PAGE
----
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A whaleboat with no name

Curator Lissa Mitchell takes a close look at the Burton Brothers’ photograph <EM>The Narrows, North Fjord, Lake Te Anau</EM>, taken in 1889

<P data-associrn="195210"></P> <P>She sits parked close to the shore of the fiord. She appears in one shot but in no other taken that day. She is a whaleboat. Built to run over the ocean carrying men who hunt humpback whales, now she has a new life as a gentle runabout on a calm, scenic lake. She has a mast &#8211; but no name.</P> <P data-associrn="1438354"></P> <P>She was towed up the north fiord of Lake Te Anau behind the larger vessel <EM>Te Uira</EM> while the photographer stood on board and shouted ‘rapturous admiration of nature’s beauties’,<SUP><FONT size=2>1</FONT></SUP> which were all around him. Besides four men, she carried three tents &#8211; one for sleeping, one for food, one for photography &#8211; for 10 weeks’ camping in mid-winter on ground often covered in ice. She carried enough cameras, glass plates, and chemicals for the photographer to make 400 negatives.</P> <P>Each night during the journey up the fiord, she was vacant while the photographer and his men rested in the sleeping tent on beds made from birch twigs and m&#257;nuka branches. The photographer read Thomas Carlyle’s <EM>French Revolution</EM> (which had happened only 100 years earlier) and listened to the calls of the moreporks.</P> <P>Once, they left her and tramped overland for 10 days. When they returned, they found her infested with rats, which, unable to eat the tinned food left on board, had eaten holes through her tarpaulin sail. When the men ran out of milk, butter, tinned meats, and sugar, and all they had left were biscuits and tea, they shot ducks and weka and stewed them.</P> <P>They drove her as far as they could up the north fiord to a wonderful narrowing of the channel before it opened onto a vast, mountain-ringed pool. The photographer imagined it as a mighty amphitheatre for a great aquatic contest &#8211; a world championship with millions gathered in tiered rows around the mountains, staggered thousands of feet high, watching the events in the pool below. Then he realised that the bush would need to be cleared, unless the crowd was prepared ‘to roost in the branches’<SUP><FONT size=2>2</FONT></SUP> of the trees.</P> <P>He declared the north fiord the most visually appealing part of the lake, and winter to be a perfect time for making photographs that conveyed the drama and beauty of the area. He used up all the words he knew to describe it and proclaimed himself ‘a philological bankrupt’.<SUP><FONT size=2>3</FONT></SUP></P> <P>He is a photographer with no more words. She is a whaleboat with no name.</P> <P><FONT size=2><STRONG>Endnotes</STRONG></FONT></P> <OL><FONT size=2> <LI><FONT size=2>Alfred H Burton, <EM>Lakeland &#8211; Wintering on Lakes Te Anau and Manapouri. A photographer’s diary</EM>, 1889, 26 September, p. 14.</FONT> <LI><FONT size=2>Ibid, 10 October, p. 15.</FONT> <LI><FONT size=2>Ibid.</FONT></LI></FONT></OL> <P>&nbsp;</P>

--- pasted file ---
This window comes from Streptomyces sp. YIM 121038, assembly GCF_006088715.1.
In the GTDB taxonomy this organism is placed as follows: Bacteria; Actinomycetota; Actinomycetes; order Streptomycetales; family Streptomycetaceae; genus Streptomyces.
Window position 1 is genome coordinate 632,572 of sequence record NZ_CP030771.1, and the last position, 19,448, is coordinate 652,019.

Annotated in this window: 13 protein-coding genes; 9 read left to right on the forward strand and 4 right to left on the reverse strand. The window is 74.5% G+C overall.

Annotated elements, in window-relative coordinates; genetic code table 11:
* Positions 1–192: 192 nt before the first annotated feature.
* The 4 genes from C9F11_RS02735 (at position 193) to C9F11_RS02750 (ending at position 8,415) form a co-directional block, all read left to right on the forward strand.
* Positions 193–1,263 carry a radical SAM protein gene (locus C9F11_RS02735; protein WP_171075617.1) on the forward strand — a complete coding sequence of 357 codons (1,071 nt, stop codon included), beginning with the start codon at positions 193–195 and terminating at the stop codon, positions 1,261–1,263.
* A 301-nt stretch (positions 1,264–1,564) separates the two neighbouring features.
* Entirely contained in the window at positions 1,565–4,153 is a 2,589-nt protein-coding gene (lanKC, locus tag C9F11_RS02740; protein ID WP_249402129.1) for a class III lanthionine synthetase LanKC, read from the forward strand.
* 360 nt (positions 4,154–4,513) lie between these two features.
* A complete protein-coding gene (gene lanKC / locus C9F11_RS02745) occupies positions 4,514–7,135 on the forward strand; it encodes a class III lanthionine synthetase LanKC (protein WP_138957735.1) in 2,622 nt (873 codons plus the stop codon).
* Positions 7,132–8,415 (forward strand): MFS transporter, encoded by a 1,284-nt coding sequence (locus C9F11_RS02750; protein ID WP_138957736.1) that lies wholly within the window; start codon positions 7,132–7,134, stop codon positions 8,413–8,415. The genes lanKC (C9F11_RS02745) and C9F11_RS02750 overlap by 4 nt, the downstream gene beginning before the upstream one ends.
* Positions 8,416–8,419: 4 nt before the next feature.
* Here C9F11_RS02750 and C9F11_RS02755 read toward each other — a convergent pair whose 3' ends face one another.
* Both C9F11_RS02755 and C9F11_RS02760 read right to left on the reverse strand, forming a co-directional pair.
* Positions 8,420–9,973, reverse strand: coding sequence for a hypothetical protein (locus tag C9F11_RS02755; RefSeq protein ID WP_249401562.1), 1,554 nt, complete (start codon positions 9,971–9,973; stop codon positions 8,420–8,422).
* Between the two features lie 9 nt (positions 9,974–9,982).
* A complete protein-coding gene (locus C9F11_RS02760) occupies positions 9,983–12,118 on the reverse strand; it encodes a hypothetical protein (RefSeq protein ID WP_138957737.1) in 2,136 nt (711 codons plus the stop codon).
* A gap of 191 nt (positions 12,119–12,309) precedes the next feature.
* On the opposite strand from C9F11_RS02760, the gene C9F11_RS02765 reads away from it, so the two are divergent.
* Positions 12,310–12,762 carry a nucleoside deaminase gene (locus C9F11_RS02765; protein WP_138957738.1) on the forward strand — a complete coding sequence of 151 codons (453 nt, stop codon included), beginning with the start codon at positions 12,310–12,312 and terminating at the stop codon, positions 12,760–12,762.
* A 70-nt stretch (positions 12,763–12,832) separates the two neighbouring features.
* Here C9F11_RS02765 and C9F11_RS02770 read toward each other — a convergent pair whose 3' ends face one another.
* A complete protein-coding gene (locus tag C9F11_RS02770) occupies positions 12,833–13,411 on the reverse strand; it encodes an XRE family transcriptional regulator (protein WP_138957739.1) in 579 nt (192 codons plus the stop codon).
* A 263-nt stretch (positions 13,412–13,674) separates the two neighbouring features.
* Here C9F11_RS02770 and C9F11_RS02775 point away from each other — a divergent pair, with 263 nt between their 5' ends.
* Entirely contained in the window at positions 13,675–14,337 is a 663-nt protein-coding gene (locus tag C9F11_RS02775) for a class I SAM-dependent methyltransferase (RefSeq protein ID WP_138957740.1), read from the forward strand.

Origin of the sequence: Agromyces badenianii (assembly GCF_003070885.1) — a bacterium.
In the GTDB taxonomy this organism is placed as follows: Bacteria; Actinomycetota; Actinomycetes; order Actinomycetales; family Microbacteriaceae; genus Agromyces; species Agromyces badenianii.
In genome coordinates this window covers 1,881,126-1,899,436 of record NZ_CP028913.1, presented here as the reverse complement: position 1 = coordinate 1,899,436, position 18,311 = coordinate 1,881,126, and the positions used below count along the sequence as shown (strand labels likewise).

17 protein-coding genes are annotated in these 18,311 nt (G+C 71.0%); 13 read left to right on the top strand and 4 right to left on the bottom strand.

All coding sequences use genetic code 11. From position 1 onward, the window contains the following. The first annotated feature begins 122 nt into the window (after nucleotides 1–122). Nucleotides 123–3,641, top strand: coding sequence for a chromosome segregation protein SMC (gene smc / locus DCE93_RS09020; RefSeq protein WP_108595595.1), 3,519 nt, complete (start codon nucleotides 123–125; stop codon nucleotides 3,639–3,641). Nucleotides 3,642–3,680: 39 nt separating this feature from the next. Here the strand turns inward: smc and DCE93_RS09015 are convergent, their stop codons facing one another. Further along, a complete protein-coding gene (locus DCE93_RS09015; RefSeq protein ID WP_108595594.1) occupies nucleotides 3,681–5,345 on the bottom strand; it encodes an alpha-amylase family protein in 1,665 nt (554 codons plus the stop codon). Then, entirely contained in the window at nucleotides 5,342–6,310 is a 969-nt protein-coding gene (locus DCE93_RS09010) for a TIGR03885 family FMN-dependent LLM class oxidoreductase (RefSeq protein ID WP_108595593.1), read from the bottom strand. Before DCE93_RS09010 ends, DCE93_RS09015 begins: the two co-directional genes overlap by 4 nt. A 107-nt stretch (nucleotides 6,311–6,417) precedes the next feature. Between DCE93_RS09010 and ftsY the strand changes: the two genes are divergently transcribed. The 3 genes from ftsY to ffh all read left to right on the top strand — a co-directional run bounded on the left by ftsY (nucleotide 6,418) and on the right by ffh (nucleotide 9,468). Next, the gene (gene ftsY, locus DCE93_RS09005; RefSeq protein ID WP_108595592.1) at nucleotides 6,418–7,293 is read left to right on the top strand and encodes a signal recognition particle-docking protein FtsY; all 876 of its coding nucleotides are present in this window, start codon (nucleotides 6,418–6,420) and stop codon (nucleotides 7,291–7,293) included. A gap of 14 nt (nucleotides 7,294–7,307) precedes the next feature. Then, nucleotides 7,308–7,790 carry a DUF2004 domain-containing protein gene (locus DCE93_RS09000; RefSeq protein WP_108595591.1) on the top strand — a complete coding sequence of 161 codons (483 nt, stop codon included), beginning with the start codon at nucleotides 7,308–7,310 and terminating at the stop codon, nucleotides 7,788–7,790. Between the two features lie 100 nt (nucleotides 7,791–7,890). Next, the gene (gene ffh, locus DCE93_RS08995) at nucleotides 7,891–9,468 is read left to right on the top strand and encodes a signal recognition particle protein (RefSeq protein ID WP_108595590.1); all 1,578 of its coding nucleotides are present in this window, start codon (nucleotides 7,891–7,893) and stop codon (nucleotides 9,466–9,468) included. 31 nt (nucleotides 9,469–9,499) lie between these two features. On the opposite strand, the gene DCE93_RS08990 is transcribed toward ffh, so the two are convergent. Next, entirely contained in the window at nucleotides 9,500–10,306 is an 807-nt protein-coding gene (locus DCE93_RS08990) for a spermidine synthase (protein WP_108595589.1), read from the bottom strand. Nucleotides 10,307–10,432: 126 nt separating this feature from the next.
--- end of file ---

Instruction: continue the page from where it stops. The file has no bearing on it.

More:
Burton Brothers studio, The Narrows, North Fjord, Lake Te Anau, circa 1889, albumen silver print,
Purchased 1981 with New Zealand Lottery Board funds.
Full object info is available on


Burton Brothers studio, The Narrows, North Fjord, Lake Te Anau, circa 1889, Black and white photograph, albumen silver print,
Purchased 2014.
Full object info is available on